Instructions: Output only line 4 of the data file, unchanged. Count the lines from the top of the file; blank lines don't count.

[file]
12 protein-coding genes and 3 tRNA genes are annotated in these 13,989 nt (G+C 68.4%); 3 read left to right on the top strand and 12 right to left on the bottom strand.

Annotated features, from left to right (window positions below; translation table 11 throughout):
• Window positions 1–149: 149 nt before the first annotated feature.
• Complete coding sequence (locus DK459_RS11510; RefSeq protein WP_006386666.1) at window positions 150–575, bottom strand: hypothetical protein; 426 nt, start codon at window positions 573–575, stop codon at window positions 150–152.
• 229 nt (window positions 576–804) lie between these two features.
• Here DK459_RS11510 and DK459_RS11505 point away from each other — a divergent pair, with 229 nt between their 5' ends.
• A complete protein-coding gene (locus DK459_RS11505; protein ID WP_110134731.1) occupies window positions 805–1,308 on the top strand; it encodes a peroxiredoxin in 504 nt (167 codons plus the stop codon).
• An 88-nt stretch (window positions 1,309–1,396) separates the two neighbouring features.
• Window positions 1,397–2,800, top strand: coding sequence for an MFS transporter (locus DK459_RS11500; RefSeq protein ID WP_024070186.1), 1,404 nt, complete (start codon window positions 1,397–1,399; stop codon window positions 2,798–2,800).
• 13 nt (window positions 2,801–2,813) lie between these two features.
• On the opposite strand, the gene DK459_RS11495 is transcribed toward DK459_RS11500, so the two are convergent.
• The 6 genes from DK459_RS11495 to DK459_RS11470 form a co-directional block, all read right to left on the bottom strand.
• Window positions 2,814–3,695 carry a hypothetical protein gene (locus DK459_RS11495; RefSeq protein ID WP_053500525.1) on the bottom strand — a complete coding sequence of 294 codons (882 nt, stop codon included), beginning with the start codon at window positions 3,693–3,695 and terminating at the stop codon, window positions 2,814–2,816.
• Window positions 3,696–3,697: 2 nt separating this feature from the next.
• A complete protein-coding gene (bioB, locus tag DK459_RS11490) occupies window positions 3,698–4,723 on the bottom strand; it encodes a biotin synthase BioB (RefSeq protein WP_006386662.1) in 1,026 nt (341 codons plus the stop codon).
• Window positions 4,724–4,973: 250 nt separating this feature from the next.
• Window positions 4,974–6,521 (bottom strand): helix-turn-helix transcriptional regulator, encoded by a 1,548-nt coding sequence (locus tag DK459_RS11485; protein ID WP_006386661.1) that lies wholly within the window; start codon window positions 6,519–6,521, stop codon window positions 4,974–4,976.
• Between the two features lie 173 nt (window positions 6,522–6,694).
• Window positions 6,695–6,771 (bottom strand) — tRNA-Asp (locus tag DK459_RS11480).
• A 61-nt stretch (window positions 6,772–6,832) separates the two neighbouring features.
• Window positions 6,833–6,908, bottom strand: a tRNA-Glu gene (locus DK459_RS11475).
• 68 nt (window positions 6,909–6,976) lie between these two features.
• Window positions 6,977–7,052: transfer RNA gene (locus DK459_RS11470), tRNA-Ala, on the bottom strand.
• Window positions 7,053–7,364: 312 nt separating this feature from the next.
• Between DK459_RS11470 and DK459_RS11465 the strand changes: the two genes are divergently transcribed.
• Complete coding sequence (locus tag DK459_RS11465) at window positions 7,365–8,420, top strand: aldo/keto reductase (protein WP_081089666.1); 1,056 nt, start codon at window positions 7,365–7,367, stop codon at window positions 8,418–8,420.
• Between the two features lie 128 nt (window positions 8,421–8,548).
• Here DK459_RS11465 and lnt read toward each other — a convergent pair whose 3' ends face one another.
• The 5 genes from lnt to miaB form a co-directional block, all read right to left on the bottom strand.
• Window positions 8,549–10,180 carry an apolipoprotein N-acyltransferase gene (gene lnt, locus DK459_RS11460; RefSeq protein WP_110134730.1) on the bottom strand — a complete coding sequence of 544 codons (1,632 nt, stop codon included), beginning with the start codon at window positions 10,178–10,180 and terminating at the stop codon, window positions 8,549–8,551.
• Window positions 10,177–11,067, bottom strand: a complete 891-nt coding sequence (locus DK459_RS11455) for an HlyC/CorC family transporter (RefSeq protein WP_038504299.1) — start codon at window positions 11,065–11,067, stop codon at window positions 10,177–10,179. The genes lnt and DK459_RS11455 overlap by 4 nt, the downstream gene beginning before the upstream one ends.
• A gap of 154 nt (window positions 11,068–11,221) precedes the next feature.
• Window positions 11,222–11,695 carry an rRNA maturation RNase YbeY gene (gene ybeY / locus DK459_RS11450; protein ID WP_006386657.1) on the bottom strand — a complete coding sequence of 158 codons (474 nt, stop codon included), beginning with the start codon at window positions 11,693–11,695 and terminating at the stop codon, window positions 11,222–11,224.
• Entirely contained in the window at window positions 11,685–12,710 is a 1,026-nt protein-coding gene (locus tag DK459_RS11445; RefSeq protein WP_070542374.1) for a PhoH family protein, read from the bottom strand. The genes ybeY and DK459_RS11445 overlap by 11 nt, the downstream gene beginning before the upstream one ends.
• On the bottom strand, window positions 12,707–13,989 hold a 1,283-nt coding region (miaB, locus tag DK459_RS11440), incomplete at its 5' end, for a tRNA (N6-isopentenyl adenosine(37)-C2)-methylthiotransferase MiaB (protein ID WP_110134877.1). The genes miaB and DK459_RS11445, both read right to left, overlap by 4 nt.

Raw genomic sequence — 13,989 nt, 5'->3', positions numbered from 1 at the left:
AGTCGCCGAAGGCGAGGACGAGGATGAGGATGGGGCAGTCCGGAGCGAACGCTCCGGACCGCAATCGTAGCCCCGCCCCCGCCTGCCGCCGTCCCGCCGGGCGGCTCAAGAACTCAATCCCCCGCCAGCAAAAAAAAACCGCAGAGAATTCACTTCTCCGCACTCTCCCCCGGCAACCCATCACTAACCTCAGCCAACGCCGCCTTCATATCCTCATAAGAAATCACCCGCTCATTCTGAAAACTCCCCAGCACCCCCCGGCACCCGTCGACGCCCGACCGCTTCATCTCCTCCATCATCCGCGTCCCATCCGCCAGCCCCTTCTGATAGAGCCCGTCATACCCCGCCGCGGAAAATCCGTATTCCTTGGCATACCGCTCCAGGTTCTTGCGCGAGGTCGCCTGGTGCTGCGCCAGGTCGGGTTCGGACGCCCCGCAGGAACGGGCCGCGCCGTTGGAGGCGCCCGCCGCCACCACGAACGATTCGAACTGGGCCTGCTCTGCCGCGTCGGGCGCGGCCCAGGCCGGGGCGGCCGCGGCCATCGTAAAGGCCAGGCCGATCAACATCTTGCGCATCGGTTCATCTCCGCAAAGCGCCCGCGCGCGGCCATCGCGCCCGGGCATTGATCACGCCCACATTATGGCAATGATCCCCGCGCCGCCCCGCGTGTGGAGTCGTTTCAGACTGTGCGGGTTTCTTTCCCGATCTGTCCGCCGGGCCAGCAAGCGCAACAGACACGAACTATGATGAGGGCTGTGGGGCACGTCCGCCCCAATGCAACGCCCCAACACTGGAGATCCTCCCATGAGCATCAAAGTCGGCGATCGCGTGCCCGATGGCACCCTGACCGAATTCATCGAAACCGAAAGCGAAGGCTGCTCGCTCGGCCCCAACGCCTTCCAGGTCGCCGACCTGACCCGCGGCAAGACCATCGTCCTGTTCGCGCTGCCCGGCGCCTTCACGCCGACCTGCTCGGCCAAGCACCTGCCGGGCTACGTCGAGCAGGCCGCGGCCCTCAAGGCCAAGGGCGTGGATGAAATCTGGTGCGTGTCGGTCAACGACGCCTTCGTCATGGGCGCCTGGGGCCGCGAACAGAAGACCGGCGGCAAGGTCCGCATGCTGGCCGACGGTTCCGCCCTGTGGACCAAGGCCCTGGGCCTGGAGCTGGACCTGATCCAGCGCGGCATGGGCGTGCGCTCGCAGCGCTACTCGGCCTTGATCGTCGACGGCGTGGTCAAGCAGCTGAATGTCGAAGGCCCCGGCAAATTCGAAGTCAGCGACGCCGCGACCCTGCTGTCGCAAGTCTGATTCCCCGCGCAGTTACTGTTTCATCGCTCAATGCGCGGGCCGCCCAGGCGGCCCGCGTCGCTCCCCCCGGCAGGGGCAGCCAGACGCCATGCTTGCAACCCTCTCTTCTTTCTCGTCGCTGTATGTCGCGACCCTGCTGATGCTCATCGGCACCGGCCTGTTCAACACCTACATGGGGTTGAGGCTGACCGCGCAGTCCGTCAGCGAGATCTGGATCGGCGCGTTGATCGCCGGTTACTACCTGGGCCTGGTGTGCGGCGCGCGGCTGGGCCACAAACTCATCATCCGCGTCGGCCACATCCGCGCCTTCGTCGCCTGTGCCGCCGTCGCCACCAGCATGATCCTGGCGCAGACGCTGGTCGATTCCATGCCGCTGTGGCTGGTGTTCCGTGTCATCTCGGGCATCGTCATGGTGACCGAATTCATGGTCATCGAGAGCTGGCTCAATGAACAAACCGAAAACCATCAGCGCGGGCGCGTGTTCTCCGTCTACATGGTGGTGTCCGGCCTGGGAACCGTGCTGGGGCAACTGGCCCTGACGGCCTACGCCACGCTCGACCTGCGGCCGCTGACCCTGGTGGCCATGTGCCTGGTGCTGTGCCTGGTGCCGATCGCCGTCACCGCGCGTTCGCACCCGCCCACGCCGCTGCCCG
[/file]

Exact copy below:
• Complete coding sequence (locus DK459_RS11510; RefSeq protein WP_006386666.1) at window positions 150–575, bottom strand: hypothetical protein; 426 nt, start codon at window positions 573–575, stop codon at window positions 150–152.